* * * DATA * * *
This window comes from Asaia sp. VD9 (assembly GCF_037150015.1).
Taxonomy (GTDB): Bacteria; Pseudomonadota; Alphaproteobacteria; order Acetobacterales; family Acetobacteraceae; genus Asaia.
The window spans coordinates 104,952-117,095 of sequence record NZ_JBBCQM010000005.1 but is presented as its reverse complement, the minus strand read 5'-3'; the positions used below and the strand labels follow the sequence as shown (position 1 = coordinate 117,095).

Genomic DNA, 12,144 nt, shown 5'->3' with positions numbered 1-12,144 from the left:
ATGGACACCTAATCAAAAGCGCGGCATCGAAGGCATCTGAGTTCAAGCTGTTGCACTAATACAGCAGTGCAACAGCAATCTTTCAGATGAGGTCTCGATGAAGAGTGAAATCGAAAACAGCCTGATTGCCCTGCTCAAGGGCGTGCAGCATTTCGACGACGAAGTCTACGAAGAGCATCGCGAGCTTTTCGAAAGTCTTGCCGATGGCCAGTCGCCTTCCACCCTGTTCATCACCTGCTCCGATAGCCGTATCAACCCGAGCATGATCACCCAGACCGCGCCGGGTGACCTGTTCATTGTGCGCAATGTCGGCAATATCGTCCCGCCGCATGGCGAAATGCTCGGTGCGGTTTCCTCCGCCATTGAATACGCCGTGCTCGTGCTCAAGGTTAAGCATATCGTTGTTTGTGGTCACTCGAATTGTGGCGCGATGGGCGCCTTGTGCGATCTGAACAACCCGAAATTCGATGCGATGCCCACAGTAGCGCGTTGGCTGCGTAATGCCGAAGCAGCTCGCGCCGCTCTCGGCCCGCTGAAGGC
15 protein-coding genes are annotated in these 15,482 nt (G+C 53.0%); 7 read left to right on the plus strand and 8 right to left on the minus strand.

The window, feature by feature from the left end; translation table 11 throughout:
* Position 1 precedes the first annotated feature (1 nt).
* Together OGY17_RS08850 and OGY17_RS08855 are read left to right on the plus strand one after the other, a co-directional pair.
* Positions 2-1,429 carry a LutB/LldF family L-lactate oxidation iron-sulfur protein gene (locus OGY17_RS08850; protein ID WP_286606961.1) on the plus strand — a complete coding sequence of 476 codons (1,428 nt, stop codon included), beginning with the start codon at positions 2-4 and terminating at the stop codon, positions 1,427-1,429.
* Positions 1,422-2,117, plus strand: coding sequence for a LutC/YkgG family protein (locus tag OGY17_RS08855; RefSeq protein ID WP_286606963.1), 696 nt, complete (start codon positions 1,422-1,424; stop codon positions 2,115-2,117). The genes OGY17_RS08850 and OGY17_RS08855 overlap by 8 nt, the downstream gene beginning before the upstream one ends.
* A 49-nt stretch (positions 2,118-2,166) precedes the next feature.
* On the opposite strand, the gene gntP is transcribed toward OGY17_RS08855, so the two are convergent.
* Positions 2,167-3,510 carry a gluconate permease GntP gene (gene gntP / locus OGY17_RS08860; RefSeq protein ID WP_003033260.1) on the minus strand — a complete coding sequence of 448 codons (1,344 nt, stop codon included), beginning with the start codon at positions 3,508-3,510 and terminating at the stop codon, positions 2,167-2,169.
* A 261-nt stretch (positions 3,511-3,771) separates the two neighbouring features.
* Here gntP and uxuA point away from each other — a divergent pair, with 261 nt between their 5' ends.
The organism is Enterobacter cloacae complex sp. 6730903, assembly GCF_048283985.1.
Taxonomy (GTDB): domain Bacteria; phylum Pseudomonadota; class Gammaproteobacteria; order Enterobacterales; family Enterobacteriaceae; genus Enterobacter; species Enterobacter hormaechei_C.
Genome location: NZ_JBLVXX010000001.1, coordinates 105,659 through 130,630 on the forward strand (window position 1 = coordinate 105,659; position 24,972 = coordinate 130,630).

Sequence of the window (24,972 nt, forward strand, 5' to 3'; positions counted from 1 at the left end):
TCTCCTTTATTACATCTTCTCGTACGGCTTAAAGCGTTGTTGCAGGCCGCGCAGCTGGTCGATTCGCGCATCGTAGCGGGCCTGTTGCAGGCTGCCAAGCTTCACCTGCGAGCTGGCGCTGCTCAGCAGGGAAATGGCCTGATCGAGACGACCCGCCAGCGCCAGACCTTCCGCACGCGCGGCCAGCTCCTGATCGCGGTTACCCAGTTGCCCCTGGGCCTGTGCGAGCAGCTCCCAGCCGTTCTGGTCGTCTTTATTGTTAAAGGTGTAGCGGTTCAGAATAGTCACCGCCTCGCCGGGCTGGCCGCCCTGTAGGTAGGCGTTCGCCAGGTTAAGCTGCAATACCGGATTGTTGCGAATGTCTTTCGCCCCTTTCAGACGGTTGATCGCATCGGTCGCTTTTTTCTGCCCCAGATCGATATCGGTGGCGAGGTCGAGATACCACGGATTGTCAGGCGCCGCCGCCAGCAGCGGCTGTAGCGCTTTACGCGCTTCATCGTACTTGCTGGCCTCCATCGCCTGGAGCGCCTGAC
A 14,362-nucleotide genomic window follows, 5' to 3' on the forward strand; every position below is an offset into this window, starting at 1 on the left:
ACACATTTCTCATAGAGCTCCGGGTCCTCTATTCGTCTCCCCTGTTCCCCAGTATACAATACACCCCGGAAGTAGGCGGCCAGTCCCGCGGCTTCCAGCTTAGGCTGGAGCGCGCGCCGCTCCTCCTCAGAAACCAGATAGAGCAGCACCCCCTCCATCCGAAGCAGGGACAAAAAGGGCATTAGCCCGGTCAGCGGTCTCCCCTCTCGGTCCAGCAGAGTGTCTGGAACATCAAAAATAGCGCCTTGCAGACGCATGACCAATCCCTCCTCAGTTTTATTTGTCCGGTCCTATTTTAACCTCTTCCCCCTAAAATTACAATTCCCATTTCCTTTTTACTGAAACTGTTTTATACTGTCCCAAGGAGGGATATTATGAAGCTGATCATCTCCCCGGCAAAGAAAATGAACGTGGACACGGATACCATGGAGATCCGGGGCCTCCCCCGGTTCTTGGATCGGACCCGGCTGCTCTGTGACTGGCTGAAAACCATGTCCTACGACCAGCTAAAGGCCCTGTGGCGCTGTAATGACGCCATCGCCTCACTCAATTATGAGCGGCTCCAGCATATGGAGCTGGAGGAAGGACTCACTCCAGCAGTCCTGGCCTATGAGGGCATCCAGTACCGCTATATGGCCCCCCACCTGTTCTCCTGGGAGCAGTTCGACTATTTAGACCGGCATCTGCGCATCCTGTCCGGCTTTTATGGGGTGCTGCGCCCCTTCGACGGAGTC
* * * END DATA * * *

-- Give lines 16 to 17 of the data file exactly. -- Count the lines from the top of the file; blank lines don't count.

* Here gntP and uxuA point away from each other — a divergent pair, with 261 nt between their 5' ends.
The organism is Enterobacter cloacae complex sp. 6730903, assembly GCF_048283985.1.